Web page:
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City Lights: Stories about New York

Overview

With a poet’s clear eye and a journalist’s curiosity about how a city works, Dan Barry shows us New York as no other writer has seen it.

Evocative, intimate, piercing, and often funny, the essays in City Lights capture everyday life in the city at its most ordinary and extraordinary. Wandering the city as a columnist for The New York Times, Barry visits the denizens of the Fulton Fish Market on the eve of its closing; journeys with an obsessed guide through the secret ...

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City Lights: Stories About New York

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Overview

With a poet’s clear eye and a journalist’s curiosity about how a city works, Dan Barry shows us New York as no other writer has seen it.

Evocative, intimate, piercing, and often funny, the essays in City Lights capture everyday life in the city at its most ordinary and extraordinary. Wandering the city as a columnist for The New York Times, Barry visits the denizens of the Fulton Fish Market on the eve of its closing; journeys with an obsessed guide through the secret underground of abandoned subway stops, tunnels, and aqueducts; touches down in bars, hospitals, churches, diners, pools, zoos, memorabilia-stuffed apartments, at births and funerals, the places where people gather, are welcomed, or depart; talks to the ex-athlete who caught the falling baby, the performance artist who works as a mermaid, the octogenarian dancers who find quiet joy in their partnership, and the guy who waves flags over the Cross-Bronx Expressway to wish drivers safe passage.

Along the way, Barry offers glimpses of New York’s distant and recent past. He explains why the dust-coated wishbones hanging above the bar at McSorley’s Old Ale House belong to the doughboy ghosts of World War I. He recalls a century of grandeur at the Plaza Hotel throught the tales of longtime doormen who will soon be out of a job. He finds that an old man’s quiet death opens back into a past that the man had spent his life denying. And, from the vantage of the Circle Line cruise around Manhattan, he joins tourists as they try to make sense of still-smoldering ruins in Lower Manhattan three weeks after September 11, 2001.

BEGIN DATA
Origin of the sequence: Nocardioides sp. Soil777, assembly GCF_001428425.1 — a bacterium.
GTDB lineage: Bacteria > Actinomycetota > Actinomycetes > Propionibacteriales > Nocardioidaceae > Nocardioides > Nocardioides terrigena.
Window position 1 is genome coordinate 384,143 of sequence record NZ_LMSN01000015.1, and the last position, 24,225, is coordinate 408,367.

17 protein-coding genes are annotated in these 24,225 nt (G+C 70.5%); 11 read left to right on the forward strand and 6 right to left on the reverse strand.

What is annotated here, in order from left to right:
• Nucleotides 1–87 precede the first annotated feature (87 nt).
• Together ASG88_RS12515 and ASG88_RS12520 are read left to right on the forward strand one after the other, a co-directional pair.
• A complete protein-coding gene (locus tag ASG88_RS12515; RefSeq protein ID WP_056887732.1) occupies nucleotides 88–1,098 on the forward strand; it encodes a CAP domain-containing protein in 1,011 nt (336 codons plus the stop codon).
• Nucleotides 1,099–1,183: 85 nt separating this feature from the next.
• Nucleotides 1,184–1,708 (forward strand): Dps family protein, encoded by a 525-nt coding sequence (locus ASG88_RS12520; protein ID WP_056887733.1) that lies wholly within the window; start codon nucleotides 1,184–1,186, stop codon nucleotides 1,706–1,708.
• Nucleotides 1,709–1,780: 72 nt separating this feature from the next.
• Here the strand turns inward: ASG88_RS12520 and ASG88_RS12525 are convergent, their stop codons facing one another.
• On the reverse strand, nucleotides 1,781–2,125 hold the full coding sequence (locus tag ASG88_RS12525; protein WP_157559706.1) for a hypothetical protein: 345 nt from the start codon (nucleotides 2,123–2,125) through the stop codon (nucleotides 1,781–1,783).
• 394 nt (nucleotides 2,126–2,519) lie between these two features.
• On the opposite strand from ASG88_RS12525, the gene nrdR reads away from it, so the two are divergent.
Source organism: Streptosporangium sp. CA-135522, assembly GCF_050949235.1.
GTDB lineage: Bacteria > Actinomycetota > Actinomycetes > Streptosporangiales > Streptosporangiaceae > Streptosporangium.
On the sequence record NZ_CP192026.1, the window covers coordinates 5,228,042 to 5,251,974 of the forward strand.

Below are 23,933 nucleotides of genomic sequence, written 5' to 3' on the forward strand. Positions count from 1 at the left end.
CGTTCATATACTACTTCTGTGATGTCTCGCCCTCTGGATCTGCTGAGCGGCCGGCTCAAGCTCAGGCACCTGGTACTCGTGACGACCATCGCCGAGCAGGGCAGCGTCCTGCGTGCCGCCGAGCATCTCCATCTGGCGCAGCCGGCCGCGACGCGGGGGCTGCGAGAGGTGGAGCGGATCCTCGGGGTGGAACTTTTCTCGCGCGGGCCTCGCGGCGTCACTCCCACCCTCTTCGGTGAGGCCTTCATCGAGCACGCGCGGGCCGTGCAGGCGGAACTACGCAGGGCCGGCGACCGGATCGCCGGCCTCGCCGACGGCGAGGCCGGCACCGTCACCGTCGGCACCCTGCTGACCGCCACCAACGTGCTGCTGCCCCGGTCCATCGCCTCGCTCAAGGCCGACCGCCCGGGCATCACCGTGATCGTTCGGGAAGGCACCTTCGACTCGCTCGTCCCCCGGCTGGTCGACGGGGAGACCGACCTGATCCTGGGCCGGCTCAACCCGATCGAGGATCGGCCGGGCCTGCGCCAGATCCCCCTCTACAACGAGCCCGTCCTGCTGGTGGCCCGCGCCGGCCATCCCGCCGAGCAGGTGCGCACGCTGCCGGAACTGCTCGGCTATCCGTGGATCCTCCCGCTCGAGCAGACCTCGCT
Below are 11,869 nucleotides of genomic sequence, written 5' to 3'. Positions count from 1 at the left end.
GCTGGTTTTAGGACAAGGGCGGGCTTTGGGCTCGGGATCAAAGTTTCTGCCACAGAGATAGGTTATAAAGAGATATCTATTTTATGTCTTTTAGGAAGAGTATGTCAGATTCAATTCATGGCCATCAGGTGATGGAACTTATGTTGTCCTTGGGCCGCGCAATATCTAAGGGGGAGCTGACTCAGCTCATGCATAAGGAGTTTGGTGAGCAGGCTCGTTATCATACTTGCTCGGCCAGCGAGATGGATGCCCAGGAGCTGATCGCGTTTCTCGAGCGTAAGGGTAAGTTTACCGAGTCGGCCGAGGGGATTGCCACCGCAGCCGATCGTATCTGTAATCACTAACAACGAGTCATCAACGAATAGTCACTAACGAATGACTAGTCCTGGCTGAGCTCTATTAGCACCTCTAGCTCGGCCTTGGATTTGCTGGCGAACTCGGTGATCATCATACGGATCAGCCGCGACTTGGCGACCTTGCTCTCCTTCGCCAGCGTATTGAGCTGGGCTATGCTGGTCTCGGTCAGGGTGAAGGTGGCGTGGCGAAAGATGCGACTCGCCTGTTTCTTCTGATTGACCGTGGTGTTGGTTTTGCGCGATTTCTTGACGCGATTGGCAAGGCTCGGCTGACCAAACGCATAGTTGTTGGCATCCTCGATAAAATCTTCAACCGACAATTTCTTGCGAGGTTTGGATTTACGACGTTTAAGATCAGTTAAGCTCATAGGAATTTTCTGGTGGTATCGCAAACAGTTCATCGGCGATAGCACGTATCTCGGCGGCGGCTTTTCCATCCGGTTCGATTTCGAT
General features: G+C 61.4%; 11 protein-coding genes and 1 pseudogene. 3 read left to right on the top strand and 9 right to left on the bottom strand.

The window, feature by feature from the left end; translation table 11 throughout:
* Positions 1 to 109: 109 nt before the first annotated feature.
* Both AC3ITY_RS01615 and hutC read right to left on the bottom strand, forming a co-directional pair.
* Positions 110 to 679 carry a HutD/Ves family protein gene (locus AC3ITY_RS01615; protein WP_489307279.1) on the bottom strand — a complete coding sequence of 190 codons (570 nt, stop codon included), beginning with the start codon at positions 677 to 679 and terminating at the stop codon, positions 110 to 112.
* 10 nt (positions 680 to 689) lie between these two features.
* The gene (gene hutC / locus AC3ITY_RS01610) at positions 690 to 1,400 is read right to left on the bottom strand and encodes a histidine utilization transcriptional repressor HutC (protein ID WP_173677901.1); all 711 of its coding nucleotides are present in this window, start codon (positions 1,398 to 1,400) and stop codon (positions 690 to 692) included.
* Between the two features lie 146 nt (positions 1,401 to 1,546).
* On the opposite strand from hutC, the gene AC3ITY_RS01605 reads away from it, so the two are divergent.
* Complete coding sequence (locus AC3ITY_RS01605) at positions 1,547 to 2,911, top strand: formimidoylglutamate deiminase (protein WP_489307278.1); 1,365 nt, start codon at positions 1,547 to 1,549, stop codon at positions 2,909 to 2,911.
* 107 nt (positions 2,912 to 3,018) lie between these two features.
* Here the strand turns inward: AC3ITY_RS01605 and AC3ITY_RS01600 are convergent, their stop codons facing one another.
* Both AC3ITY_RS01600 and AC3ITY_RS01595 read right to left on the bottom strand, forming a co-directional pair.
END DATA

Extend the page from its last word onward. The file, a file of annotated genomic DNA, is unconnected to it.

Each story in City Lights illuminates New York, as it was and as it is: always changing, always losing and renewing parts of itself, every street corner an opportunity for surprise and revelation.

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Editorial Reviews

From the Publisher
"It's easy to wake up and spend a day in New York and not notice the wonder of it all. The city offers up daily mysteries and curiosities, yet most of us are so involved in our own neighborhood-centric routines and work-and-love intrigues that what goes on outside our immediate purview is a blur. Which is why God created newspaper feature writers, who venture out to mine the magic in the seemingly mundane.

Two new collections by reporters for The New York Times, Dan Barry and Joseph Berger, showcase the poignant and inspiring, funny and heartbreaking stories of everyday life in the five boroughs. Both writers grew up in the New York area and retain affectionate memories dating back more than four decades. These homegrown boys are on a personal my-kind-of-town quest as they search for tales to illustrate how the city and its people are changing. Collections of newspaper clips risk appearing like retreads from the recycling bin, yet these volumes hold up.